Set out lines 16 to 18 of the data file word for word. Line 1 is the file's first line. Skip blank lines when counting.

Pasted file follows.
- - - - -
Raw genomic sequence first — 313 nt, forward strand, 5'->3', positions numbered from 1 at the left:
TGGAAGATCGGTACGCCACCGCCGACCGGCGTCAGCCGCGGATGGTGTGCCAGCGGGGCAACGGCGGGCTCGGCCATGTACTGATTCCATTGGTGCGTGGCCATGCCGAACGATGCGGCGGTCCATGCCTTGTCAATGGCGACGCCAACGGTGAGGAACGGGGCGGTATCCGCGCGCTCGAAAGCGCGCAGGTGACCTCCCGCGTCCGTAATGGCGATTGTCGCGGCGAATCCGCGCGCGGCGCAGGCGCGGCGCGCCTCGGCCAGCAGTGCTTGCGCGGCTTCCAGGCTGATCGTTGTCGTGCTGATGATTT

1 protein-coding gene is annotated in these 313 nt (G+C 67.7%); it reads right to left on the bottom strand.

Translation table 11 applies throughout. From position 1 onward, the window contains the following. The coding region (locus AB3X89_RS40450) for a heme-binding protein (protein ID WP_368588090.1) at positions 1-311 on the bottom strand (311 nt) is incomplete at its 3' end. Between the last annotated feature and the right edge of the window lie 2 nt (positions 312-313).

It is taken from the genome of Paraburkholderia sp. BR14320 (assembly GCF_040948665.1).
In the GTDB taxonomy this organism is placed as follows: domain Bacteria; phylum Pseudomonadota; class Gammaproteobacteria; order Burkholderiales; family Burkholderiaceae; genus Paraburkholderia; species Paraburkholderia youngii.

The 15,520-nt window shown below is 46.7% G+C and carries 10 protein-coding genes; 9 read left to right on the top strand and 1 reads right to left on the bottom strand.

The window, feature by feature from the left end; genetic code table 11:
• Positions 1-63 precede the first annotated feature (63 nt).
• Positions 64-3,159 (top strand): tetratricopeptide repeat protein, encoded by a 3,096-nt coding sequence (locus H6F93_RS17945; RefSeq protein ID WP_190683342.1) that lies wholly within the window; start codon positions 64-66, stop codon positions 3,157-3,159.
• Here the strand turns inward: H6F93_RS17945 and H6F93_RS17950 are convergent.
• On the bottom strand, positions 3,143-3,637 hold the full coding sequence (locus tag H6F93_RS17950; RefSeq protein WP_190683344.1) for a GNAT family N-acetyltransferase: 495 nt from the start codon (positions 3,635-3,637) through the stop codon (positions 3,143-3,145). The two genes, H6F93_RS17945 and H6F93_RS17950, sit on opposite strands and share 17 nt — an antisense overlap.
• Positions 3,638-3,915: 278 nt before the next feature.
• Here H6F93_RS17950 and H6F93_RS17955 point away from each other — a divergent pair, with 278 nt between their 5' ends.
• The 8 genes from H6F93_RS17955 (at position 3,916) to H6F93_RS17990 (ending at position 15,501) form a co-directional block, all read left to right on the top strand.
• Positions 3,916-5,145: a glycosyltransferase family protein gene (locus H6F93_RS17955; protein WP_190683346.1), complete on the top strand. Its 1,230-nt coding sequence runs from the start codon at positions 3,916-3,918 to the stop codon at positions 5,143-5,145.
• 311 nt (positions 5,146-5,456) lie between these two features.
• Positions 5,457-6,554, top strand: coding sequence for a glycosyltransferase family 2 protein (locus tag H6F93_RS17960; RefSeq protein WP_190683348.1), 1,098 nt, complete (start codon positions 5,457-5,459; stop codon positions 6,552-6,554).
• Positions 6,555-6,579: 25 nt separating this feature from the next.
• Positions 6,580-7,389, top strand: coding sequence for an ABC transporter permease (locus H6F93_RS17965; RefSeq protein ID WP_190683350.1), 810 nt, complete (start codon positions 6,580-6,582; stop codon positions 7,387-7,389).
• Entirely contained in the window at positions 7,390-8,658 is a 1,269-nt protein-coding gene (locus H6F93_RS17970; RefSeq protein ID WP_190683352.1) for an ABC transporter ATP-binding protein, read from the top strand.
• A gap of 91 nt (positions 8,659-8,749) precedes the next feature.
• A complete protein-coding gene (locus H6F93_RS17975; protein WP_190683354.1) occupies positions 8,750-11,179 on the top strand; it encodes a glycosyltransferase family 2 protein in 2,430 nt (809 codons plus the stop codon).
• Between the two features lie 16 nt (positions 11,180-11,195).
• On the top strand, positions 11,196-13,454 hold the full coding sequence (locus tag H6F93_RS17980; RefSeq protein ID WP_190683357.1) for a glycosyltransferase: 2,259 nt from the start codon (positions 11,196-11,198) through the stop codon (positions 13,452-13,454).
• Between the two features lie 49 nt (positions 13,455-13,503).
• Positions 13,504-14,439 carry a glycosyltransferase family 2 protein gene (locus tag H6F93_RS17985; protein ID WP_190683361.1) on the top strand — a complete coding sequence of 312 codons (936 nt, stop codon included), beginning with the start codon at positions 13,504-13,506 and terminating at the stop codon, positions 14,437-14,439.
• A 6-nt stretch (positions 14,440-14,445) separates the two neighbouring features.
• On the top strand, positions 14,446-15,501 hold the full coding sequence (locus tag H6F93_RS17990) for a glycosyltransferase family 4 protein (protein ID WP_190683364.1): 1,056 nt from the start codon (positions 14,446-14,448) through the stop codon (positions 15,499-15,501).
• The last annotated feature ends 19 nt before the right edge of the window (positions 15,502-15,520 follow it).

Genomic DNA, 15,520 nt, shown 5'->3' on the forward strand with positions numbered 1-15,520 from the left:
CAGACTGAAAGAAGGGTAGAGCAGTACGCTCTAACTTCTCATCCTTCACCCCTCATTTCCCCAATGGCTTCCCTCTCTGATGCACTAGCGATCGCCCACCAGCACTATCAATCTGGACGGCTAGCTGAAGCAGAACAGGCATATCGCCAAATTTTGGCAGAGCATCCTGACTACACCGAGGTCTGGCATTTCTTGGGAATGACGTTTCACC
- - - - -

• Positions 3,916-5,145: a glycosyltransferase family protein gene (locus H6F93_RS17955; protein WP_190683346.1), complete on the top strand. Its 1,230-nt coding sequence runs from the start codon at positions 3,916-3,918 to the stop codon at positions 5,143-5,145.
• 311 nt (positions 5,146-5,456) lie between these two features.
• Positions 5,457-6,554, top strand: coding sequence for a glycosyltransferase family 2 protein (locus tag H6F93_RS17960; RefSeq protein WP_190683348.1), 1,098 nt, complete (start codon positions 5,457-5,459; stop codon positions 6,552-6,554).